More African Americans need to be involved in breast cancer clinical trials. It is just that simple.
But it’s hard to blame some African Americans who have traditionally stayed away from medical “studies” or “research” experiments.
The federal government convened the Tuskegee Syphilis Experiment, beginning in 1932. The government public health agency recruited 600 mostly-Black men who were sharecroppers, and told them they had “bad blood,” and that they would receive free medical treatment. About 400 of the men had latent syphilis; the others were free of the disease. Though penicillin became the recommended treatment for syphilis in 1947, public health officials at the county level were urged not to give it to the research participants (even those who actually had latent syphilis).
As dozens of Blacks eventually died and hundreds more had excruciating ailments, it wasn’t until 1972 when the fraudulent and inhumane study was uncovered and shut down.
In an exclusive interview with the Courier, Lyn Robertson, director of UPMC’s Clinical Trial Ambassadors program, said that the program “came out of another trial, one that dealt with early-stage breast and lung cancer. After seeing the results we knew we needed to do something to build on the principles of the trial, which empowered individuals to become their own advocate—meaning if they were being treated and were not asked to participate in an available trial, that as the patient, they themselves would bring it up.”
She continued: “If there is a trial for whatever cancer you have, you should be offered it.”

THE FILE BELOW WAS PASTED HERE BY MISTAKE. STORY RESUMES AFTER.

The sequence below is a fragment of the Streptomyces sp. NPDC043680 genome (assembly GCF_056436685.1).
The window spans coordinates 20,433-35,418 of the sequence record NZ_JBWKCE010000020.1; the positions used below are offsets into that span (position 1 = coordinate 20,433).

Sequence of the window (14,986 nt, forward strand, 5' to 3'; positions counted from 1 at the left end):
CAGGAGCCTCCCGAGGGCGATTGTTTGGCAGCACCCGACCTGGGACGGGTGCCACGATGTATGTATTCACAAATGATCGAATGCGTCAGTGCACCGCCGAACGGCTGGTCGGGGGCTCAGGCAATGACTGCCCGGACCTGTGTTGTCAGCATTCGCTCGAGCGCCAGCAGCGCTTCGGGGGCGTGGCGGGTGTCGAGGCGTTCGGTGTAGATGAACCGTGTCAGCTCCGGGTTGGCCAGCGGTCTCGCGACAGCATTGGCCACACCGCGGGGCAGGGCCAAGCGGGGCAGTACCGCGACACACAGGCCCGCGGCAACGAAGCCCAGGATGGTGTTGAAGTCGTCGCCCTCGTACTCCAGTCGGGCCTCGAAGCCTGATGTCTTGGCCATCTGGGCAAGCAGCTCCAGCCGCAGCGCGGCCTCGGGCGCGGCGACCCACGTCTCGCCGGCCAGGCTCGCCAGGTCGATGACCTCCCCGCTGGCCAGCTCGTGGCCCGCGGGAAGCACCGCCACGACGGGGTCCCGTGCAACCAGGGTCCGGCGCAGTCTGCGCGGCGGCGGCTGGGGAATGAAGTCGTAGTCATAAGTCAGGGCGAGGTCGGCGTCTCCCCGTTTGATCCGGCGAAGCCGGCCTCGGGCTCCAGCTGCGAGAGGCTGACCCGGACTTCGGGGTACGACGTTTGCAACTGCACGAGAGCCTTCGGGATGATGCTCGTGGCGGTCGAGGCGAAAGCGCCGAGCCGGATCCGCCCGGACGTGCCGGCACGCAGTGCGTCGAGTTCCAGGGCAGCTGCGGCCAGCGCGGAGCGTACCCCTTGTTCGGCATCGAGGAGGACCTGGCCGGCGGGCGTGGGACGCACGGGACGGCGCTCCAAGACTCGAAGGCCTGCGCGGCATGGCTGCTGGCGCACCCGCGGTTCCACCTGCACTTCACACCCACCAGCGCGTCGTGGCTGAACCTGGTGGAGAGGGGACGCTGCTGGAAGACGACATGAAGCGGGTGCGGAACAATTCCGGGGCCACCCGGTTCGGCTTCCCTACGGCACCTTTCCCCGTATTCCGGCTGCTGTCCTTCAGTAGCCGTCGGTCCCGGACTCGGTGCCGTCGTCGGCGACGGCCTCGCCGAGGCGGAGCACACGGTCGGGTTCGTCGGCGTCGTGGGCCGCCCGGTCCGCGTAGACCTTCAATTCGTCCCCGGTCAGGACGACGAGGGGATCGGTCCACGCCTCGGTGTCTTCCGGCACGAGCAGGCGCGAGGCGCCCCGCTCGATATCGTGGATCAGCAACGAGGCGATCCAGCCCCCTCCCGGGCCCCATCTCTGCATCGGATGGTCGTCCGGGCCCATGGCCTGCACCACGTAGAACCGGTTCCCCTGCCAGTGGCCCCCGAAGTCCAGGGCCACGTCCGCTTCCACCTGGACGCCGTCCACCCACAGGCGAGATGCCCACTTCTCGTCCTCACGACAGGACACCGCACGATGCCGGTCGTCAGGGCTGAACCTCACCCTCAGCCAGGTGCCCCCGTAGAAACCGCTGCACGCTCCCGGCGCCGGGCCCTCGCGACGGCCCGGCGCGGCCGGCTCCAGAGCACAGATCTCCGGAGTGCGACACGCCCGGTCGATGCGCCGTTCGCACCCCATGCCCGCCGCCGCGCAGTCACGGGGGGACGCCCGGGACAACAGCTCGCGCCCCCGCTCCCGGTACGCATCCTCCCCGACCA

There are stop-gap measures in place so that the detrimental and deadly actions of those in the past would never happen again. When patients agree to participate in a clinical trial, there are protocols to ensure the integrity of the process, and of methods used. Additionally, it is essential to understand that a cancer patient is treated with both the recommended treatment along with the clinical trial.
These protocols are put in place to get past the remaining myths and fears associated with clinical trials. Some object by saying, “I don’t want to be a guinea pig,” or they believe that they will be treated with something that is going to harm them.
That’s why UPMC is trying to hire individuals to work with new patients. “The bottom line is that unfortunately, our community has been misinformed and mistreated. The whole purpose is to ensure that those who do not know are educated around what the truth is by meeting them where they are and showing them that the long-term results of clinical trials can only be positive.”
Yolanda Murphy’s primary objective as a UPMC Clinical Trial Ambassador working with her patients is to “first establish a level of comfort, and build trust, and this is aided by the fact that I look like them. The idea is that by working with me and hearing my story, we are able to connect because I have been where they’ve been”—receiving that diagnosis that no one wants to hear—“you have cancer.”